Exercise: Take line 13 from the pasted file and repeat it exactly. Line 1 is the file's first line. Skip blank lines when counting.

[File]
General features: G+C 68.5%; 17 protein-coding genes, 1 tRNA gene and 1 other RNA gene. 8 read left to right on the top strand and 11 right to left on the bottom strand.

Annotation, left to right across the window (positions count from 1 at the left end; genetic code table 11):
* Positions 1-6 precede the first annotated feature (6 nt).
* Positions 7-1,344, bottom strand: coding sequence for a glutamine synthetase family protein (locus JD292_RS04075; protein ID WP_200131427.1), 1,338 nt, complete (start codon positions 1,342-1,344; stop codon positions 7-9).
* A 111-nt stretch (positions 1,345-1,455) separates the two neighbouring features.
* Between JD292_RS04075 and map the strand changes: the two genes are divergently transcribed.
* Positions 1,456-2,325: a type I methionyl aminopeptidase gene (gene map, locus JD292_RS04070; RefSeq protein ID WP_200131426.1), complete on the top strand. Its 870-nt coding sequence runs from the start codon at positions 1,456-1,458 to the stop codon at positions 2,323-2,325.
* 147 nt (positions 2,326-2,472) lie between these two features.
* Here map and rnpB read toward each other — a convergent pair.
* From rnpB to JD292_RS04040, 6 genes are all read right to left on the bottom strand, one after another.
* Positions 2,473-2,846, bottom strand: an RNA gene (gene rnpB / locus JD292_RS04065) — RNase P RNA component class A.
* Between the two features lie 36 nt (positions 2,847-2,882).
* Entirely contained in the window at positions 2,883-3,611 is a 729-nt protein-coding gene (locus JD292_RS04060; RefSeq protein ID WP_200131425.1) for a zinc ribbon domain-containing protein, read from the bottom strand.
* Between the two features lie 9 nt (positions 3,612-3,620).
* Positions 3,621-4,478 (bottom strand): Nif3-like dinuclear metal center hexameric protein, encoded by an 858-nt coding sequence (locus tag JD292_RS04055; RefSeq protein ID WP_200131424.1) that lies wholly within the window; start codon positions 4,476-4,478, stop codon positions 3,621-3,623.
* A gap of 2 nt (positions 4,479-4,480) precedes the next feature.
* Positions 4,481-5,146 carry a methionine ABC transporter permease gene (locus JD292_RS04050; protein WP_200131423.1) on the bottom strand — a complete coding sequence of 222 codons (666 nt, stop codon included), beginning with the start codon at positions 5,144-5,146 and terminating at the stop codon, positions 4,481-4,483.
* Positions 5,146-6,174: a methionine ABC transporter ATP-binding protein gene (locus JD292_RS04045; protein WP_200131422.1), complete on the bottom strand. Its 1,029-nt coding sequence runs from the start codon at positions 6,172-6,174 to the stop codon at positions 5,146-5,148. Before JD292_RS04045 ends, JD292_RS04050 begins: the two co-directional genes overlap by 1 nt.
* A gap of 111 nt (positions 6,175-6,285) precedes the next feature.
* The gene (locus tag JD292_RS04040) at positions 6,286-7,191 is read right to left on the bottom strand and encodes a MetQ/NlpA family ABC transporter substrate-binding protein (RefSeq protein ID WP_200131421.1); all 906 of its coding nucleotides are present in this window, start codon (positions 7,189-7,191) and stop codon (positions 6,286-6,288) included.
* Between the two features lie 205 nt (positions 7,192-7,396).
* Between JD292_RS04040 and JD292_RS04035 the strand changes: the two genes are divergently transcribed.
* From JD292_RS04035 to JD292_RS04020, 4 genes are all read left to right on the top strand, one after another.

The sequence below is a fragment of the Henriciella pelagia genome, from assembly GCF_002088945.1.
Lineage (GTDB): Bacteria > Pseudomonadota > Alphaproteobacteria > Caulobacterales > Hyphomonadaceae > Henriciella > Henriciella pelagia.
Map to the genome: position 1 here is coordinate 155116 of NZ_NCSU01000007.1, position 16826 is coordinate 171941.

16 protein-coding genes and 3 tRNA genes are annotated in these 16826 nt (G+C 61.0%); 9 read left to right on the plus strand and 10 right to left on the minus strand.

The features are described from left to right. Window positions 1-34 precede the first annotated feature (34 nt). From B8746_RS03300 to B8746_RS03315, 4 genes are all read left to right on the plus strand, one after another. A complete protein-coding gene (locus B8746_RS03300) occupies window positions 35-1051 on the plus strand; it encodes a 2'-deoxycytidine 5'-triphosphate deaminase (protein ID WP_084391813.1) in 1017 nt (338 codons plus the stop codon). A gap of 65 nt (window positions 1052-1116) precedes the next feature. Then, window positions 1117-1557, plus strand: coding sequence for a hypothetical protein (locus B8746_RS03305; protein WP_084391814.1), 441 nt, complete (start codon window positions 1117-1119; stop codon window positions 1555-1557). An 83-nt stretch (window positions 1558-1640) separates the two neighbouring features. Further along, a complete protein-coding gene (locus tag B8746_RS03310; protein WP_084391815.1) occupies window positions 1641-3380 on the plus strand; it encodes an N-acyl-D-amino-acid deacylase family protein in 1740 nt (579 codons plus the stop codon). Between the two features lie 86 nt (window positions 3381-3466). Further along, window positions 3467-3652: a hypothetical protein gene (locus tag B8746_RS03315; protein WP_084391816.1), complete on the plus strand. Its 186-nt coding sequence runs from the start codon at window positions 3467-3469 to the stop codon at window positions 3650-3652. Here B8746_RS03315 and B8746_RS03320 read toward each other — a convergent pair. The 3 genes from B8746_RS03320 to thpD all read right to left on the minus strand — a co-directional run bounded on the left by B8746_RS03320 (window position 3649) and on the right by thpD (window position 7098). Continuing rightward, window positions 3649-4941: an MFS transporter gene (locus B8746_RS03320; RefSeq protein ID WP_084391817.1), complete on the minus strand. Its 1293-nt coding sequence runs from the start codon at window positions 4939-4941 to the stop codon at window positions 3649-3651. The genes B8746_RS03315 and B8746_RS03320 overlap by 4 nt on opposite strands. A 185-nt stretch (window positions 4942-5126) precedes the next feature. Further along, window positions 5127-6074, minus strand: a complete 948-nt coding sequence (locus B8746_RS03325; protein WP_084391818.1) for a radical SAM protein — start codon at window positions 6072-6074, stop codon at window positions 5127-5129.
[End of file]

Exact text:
* Entirely contained in the window at positions 2,883-3,611 is a 729-nt protein-coding gene (locus JD292_RS04060; RefSeq protein ID WP_200131425.1) for a zinc ribbon domain-containing protein, read from the bottom strand.